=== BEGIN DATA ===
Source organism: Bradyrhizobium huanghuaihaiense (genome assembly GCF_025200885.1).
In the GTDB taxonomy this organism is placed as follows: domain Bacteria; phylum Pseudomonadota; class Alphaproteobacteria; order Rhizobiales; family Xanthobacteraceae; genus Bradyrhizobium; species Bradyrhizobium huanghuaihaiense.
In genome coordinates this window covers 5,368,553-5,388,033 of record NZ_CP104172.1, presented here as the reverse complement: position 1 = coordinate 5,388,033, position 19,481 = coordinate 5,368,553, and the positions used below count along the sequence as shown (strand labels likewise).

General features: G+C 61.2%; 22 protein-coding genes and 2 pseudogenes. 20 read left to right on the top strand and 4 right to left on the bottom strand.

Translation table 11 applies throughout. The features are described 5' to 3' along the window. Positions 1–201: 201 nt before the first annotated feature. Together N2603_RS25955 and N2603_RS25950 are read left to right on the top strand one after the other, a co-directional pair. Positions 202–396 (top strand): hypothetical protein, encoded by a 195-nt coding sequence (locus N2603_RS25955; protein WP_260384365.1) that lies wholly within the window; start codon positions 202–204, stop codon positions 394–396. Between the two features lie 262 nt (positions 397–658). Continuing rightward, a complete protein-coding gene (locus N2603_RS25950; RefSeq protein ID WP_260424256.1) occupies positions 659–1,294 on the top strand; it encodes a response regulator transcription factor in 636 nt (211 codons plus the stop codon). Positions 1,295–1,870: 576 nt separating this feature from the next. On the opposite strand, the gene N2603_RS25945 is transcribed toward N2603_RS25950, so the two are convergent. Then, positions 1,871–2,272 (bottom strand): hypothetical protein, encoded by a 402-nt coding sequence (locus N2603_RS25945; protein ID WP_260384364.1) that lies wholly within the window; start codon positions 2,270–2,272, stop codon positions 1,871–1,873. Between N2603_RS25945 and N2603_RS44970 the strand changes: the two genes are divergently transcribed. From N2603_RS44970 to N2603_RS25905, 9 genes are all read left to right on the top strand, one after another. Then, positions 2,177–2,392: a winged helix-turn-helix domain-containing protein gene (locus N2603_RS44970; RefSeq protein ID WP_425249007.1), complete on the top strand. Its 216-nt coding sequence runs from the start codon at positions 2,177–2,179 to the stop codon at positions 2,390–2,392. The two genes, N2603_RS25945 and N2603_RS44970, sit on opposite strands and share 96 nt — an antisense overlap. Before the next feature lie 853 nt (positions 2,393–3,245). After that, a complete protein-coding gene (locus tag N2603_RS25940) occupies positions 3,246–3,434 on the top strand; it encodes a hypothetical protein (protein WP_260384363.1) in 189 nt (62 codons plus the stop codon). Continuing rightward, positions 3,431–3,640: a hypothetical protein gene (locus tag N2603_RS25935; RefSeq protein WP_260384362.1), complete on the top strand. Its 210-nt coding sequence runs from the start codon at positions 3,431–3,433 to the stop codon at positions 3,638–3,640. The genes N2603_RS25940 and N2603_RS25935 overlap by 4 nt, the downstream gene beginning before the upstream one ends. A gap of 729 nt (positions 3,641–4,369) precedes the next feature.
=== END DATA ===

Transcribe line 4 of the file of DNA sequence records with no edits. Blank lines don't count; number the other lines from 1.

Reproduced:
General features: G+C 61.2%; 22 protein-coding genes and 2 pseudogenes. 20 read left to right on the top strand and 4 right to left on the bottom strand.